There have always been movers and shakers in Hollywood. It's WHAT defines the city, & WHO makes the movies! Irving Thalberg was amongst the first true mover and shaker in Hollywood. He, along with, Louis Mayer, shaped MGM into the biggest, and most powerful studio at the time. Fast on his feet and quick to decide and act on this thoughts, made him a remarkable Hollywood legend!!!
Irving Grant Thalberg was born May 30, 1899, in Brooklyn, New York. He was born with a number of health problems, making him a fighter from birth. He took an interest in filmmaking at a young age - and while in high school met a young businessman who introduced him to a Hollywood producer in New York. The producer frequently took him on set at Universal Pictures (which was - at the time, here.. thanks Google Maps!!).
Upon graduation of high school, he was employed by Universal Pictures' New York office, where he worked as personal secretary to legendary studio founder Carl Laemmle, the boss of Universal Studios. Thalberg was bright and persistent, and by age 21 was executive in charge of production at Universal Pictures in California. He quickly established his tenacity as he battled with Erich von Stroheim over the length of the film "Foolish Wives", and controlled every aspect of the production of "The Hunchback of Notre Dame", in 1922.
In 1924, he left Universal for Louis B. Mayer Productions, which shortly thereafter linked up with Metro Pictures to become Metro Goldwyn Mayer.
Here is where Thalberg would extend and utilize his creative powers, along with Louis Mayer, to create amongst the most powerful studio of the time. Surpassing that of Universal, & 2nd to Warner Bros., in the day! By day, he was a ruthless, get it done, type of executive - by night he was a gentle hearted, social light whom everyone liked to be around. He brought to life on the screen for the first time, such classics as 'Ben-Hur', 'Billy the Kid', 'Just a Gigolo', 'A Night at the Opera', and was the first ever to bring 'Shakespeare', to the screen with his production of 'Romeo and Juliet.' , which STARRED THE LOVE of his life, Norma Shearer..
His list of films were many...never taking credit for his films stating, "Credit you give yourself, is not worth having."
The only film he was ever was listed in the credits for was, "The Good Earth," which, since it was released after his death - he had no sayso over.
In 1927, he married famed beautiful actress, Norma Shearer. They had two children and lived here, in this posh home, along the Golden Coast.. (just a stones throw up from his fellow businessman and boss, Louis Mayer.) Heeyyya!! Here is a shot, from the beach.. Inside.. Bar.. Dining.. Nowadays?? Not much has changed - & I LOVE that!!
L.B., personally saw the newly married couple off on their honeymoon..
Life could not have been better for Thalberg. He had a beautiful, and very nurturing wife, and was the vice-executive of the then most powerful studio in Hollywood. Disaster loomed, however, in the distance.
In 1932, Thalberg suffered a major heart-attack, which left him ill and weak. While he was ill - Louis Mayer replaced him with David O. Selznick and Walter Wanger. (Selznick was to become LB's son-in-law).. (Note -LB hired TWO people - to do the work of Irving!!)
When he did return to work in 1933, it was as one of the studio's unit producers. Nonetheless, he helped develop some of MGM's most memorable films. Louis Mayer still saw the potential and talent in Thalberg, and often sought his advice, although in his condition, never allowed him to return him to his original position at MGM.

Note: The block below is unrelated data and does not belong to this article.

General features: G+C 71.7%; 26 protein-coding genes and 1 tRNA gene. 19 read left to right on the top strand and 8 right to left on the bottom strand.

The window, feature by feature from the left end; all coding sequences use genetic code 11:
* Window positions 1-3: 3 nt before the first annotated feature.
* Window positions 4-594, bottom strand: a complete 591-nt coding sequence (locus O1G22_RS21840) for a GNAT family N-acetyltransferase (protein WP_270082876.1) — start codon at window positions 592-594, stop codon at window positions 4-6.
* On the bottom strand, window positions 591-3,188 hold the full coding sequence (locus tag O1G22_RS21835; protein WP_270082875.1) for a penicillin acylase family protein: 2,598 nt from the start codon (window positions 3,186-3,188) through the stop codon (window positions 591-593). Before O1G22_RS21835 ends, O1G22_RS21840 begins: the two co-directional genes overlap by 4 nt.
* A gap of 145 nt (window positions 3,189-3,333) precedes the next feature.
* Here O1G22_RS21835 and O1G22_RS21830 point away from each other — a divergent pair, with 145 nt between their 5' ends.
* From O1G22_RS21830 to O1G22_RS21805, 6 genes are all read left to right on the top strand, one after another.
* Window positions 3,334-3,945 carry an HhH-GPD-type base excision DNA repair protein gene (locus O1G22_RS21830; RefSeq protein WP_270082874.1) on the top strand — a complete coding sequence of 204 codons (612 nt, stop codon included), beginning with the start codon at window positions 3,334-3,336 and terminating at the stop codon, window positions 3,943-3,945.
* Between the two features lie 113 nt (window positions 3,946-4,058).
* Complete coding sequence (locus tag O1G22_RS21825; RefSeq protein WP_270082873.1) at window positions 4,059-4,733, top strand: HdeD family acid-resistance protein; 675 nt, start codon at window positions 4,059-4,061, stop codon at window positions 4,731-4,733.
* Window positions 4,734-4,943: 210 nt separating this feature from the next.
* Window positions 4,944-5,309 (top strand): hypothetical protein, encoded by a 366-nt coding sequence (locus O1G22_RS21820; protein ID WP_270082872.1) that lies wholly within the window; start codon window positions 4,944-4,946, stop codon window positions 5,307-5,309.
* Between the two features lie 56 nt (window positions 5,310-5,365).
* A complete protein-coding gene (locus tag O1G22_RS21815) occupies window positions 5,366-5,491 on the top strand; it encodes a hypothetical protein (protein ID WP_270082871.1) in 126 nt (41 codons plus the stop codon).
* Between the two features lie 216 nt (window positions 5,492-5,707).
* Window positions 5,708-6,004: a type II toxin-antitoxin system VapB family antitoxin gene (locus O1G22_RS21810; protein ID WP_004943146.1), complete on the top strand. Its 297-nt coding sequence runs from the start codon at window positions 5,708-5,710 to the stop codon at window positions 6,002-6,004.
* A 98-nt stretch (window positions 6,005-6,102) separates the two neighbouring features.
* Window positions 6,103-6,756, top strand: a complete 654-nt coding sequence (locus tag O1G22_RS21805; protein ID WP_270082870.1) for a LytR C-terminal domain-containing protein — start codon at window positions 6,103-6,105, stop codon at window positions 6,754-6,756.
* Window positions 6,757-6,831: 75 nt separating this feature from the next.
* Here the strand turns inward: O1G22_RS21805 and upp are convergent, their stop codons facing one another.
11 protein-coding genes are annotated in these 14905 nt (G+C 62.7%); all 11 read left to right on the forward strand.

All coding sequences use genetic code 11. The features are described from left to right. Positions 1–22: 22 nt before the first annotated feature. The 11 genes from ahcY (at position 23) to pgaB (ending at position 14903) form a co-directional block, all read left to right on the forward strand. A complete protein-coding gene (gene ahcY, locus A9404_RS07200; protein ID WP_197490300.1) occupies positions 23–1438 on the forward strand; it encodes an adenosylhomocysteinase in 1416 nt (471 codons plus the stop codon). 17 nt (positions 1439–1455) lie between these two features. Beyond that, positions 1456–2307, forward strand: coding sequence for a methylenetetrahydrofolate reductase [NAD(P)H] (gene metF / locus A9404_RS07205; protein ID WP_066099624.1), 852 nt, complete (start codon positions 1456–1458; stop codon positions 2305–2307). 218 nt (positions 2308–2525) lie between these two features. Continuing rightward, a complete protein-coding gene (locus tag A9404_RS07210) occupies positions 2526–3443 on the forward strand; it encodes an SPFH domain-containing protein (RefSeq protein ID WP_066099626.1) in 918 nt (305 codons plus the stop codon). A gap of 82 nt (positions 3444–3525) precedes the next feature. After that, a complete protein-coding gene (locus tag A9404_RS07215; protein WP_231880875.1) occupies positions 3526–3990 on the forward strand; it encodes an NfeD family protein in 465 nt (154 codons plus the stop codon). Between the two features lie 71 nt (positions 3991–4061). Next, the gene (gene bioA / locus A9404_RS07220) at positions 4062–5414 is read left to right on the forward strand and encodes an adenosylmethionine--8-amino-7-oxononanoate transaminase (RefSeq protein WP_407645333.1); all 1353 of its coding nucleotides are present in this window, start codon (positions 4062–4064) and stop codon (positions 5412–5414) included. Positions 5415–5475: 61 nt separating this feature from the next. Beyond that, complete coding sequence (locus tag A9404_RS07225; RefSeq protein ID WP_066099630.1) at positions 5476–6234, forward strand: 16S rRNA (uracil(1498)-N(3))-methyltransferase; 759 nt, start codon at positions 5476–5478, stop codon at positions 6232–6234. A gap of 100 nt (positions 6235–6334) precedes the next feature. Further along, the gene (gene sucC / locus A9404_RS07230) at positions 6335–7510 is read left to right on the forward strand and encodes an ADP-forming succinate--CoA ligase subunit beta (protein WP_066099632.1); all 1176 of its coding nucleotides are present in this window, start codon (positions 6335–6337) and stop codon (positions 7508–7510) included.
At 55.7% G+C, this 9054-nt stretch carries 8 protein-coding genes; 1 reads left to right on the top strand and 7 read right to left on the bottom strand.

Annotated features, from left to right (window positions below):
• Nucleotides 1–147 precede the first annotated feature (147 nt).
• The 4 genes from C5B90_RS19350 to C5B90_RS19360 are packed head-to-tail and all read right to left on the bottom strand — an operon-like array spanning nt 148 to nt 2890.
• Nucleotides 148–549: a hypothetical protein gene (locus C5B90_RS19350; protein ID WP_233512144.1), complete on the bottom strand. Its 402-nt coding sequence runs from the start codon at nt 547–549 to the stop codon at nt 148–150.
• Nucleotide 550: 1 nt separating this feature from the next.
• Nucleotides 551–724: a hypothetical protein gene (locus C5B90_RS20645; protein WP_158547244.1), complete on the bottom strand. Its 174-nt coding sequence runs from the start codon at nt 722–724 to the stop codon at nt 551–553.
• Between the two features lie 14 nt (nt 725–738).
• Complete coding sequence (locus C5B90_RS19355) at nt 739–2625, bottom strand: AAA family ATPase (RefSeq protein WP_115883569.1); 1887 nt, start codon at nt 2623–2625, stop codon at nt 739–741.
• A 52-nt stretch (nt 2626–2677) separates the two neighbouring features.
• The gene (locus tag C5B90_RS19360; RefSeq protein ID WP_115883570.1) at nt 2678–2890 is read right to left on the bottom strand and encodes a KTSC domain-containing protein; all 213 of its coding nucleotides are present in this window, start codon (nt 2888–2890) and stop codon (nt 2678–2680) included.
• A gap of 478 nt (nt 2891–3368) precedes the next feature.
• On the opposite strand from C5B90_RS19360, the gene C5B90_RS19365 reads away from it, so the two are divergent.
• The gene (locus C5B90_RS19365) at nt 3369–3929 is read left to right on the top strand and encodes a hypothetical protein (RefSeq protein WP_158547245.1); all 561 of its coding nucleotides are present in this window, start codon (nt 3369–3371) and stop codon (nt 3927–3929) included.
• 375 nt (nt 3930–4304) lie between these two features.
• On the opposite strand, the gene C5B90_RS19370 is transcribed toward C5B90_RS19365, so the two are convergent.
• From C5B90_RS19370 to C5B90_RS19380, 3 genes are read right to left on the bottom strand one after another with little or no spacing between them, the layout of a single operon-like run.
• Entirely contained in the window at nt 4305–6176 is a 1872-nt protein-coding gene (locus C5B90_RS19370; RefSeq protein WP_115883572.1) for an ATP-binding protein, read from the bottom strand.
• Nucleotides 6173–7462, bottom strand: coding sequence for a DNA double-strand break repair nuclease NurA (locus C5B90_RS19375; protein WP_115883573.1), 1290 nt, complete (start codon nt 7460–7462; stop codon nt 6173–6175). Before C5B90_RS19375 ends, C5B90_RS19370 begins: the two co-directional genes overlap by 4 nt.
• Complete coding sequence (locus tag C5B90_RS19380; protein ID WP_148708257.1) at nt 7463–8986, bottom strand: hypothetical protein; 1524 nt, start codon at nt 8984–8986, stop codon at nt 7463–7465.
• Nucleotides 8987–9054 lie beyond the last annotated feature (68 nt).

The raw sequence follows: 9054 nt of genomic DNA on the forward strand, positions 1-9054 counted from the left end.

Sadly, Thalberg past away of pneumonia at age 37, at his 'Golden Coast' home on September 14, 1936, with his wife and children at his bedside.
It was truly a sad day in Hollywood, and Hollywood recognized it. On the day of his funeral, a somberness echoed to every nook & cranny in Hollywood!! MGM closed for the entire day, and every Hollywood studio shut down operations for five minutes of silence at 10:00 AM PST. That's NEVER happened since, nor, I am convinced, will NEVER happen again!!
Owing to Thalberg's habit in his lifetime of not seizing the spotlight for himself, Hollywood's memorials to him after his death were relatively sedate, although heartfelt!!!
MGM renamed their administration facility the Thalberg Building, (now the headquarters for Columbia Pictures.. As SONY now owns both Columbia & MGM.) and the Academy of Motion Picture Arts & Sciences created the Thalberg Award to acknowledge "creative producers", whose bodies of work reflect a consistently high quality of motion picture production." Since then? Maaany an acknowledged filmmaker has walked away from the Oscars™ a happy camper!
Visit and leave your non-wilty virtual flowers & comment, at his gravesite here.
RIP Irving, you were unique and a vital to Hollywood!
After a preview of the Marie Dressler-Wallace Beery picture "Tugboat Annie" (1933), Thalberg asked director Mervyn LeRoy if a scene could be bettered by making Beery's shoes squeak. LeRoy agreed, but detailed how it would be economically prohibitive to reshoot the scene as the sets had been dismantled and the cast had dispersed. Thalberg responded, "Mervyn, I didn't ask you how much it would cost, I asked you whether it would help the picture." The scene was reshot, an example of Thalberg's perfectionism.
One of the 36 founders of the Academy of Motion Picture Arts and Sciences (AMPAS)
Thalberg's final project for MGM was Marie Antoinette which was in the early stages of production at the time of his death. Ultimately, the title role went to Norma Shearer his widow who took a keen interest in the film and had always considered it an ode to Thalberg.